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Palo Alto City Council committee backs safe parking program for vehicle dwellers

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The Palo Alto City Council Policy and Services Committee unanimously agreed on Tuesday night to back a program that would provide overnight parking and amenities for vehicle dwellers in partnership with local nonprofits and religious institutions. The program is modeled on those of neighboring towns and includes the connection of vehicle dwellers with case management services to help homeless citizens find housing.

The committee noted that nearby cities like East Palo Alto and Mountain View have recently implemented similar measures. This wave of legislation comes largely in response to the rising number of recreational vehicles parked on neighborhood streets in the Bay Area, vehicles that many people are using as homes in the face of rising housing costs. 

The program has been in the making since June, when City Council members Tom DuBois and Lydia Kou publicized a memo recommending an expansion of “vehicle dwelling management and transition services” and an exploration of “bathroom construction and/or portable bathroom/shower services.” For possible sites of implementation, the memo suggested large commercial lots on Bayshore and in the Research Park, or city-owned land at the former Los Altos Water Treatment Plant.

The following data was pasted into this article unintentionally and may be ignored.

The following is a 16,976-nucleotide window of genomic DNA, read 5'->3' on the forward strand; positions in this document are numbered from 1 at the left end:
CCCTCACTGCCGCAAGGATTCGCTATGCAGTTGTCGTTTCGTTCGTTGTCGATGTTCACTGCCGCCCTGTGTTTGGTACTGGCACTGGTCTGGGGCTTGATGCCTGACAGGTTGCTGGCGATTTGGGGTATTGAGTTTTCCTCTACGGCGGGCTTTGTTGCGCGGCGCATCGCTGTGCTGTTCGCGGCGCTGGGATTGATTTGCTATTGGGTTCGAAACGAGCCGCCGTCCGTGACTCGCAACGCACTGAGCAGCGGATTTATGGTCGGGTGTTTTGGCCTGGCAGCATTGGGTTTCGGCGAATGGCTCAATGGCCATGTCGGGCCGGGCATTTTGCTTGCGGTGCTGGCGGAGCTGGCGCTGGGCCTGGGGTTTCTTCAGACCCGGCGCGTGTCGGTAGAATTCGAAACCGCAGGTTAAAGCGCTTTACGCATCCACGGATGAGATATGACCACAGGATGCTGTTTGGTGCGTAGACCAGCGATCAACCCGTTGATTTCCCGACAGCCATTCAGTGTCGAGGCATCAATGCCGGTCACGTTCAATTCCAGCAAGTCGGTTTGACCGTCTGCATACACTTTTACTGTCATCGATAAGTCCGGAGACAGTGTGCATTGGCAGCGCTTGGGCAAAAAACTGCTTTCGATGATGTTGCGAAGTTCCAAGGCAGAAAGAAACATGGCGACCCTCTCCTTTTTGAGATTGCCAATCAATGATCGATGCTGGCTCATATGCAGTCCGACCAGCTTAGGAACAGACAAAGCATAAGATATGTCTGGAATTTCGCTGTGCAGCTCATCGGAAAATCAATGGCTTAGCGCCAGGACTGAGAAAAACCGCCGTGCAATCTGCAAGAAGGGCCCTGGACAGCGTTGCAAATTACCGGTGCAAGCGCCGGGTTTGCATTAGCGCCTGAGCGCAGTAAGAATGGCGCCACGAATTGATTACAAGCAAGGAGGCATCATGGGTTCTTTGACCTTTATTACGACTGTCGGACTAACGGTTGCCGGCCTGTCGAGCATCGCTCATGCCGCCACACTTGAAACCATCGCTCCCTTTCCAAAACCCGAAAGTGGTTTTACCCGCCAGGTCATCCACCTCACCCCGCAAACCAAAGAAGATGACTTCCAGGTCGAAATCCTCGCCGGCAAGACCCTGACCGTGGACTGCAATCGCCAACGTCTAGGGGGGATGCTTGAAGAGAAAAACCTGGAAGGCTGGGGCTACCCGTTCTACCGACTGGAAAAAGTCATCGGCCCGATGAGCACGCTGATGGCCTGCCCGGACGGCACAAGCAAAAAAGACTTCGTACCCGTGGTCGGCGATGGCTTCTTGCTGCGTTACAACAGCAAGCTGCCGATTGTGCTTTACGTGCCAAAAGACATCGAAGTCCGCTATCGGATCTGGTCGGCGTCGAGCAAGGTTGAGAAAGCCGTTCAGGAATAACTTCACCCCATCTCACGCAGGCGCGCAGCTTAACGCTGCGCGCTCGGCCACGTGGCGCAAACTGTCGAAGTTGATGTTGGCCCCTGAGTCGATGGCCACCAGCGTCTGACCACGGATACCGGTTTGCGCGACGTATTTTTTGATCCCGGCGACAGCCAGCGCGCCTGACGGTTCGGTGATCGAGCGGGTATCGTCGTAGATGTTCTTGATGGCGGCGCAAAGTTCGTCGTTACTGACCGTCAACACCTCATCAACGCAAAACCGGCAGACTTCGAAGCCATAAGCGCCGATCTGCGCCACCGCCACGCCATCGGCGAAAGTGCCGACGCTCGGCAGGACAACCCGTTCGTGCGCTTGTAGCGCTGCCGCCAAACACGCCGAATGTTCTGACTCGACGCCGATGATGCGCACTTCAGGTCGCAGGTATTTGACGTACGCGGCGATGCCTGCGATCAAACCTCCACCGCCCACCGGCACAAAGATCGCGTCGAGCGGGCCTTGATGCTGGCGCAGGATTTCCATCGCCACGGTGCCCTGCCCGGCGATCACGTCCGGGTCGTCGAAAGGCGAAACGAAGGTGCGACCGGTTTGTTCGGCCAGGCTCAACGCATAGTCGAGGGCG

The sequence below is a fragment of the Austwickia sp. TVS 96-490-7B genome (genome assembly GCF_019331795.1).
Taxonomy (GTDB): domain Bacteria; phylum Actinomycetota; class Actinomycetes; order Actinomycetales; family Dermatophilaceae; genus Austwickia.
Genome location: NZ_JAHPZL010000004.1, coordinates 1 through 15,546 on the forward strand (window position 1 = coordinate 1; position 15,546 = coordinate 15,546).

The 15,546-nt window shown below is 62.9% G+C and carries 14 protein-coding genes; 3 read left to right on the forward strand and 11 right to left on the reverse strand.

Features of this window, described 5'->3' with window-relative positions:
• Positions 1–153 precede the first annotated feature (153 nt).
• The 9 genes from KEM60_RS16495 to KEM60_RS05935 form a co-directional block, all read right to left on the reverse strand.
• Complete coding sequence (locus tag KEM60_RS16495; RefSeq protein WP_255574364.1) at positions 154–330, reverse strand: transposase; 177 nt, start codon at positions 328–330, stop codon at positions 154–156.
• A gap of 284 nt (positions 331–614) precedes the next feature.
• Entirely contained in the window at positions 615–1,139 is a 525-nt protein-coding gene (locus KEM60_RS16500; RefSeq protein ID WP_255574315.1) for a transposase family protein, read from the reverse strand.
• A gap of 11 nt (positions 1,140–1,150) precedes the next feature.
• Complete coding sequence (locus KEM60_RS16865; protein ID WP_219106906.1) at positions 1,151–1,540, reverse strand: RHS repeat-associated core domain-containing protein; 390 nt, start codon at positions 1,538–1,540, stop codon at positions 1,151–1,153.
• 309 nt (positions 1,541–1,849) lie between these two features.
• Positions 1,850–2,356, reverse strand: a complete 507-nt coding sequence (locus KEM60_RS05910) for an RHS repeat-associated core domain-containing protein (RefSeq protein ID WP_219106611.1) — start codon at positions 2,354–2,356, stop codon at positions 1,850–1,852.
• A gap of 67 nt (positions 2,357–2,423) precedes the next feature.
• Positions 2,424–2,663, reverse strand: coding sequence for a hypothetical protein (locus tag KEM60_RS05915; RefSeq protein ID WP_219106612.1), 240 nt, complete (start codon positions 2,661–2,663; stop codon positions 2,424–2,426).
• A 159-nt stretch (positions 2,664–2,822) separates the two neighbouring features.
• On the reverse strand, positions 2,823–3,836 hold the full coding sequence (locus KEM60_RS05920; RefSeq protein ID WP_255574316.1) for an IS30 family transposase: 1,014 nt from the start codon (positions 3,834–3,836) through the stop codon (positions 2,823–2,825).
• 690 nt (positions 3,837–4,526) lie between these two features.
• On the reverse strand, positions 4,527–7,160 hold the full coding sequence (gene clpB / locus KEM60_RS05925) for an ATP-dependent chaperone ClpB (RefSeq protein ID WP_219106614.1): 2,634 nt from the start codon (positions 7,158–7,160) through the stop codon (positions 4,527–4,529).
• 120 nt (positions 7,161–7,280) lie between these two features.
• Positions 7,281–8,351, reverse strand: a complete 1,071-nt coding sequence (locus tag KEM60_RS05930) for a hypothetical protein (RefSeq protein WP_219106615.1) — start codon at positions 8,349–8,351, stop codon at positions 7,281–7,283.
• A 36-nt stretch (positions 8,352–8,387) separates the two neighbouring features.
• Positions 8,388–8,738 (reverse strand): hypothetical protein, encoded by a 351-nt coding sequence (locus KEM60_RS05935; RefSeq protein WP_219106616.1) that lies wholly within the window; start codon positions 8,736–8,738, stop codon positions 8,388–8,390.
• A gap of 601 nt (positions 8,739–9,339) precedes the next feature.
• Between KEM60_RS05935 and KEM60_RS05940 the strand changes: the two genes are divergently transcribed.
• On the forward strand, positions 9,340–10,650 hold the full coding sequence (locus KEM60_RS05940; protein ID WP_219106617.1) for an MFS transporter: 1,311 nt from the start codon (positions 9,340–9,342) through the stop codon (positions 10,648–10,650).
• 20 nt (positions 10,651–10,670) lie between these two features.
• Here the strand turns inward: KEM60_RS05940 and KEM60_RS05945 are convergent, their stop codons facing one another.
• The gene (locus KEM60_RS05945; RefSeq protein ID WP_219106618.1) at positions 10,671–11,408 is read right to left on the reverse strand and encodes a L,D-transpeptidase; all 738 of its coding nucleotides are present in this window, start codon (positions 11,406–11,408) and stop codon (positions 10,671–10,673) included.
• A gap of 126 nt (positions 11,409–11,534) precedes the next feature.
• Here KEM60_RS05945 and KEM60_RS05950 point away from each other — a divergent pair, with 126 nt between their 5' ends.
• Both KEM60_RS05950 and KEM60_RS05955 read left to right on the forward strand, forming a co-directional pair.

In its most recent meeting, the council also suggested that local religious institutions might step forward to volunteer land for the program. Aiming for a smooth rollout, the council stressed caution in implementation and outreach to residents.

In 2012, Palo Alto proposed a church-based program to offer a similar solution, but only one church offered its parking lot, and significant pushback from residents led to the program’s cancellation. This time, representatives from two local religious institutions attended the Tuesday meeting to voice their support and volunteer their parking lots for the program.

Palo Alto is now deep in the housing crisis that has embroiled much of the Bay Area since the rise of Silicon Valley. Up against the rising housing prices brought by nearby technological innovation, many residents have found themselves unable to afford rent and have taken to the streets. 

“This isn’t just a place to park,” local pastor David Haley told Palo Alto Weekly after volunteering his church to participate in the program. “This is an access point to resources. What I love is that this is something that brings congregations together, instead of each of us just doing our own thing.”

Contact Jonathan Ko at jonathanko ‘at’ stanford.edu.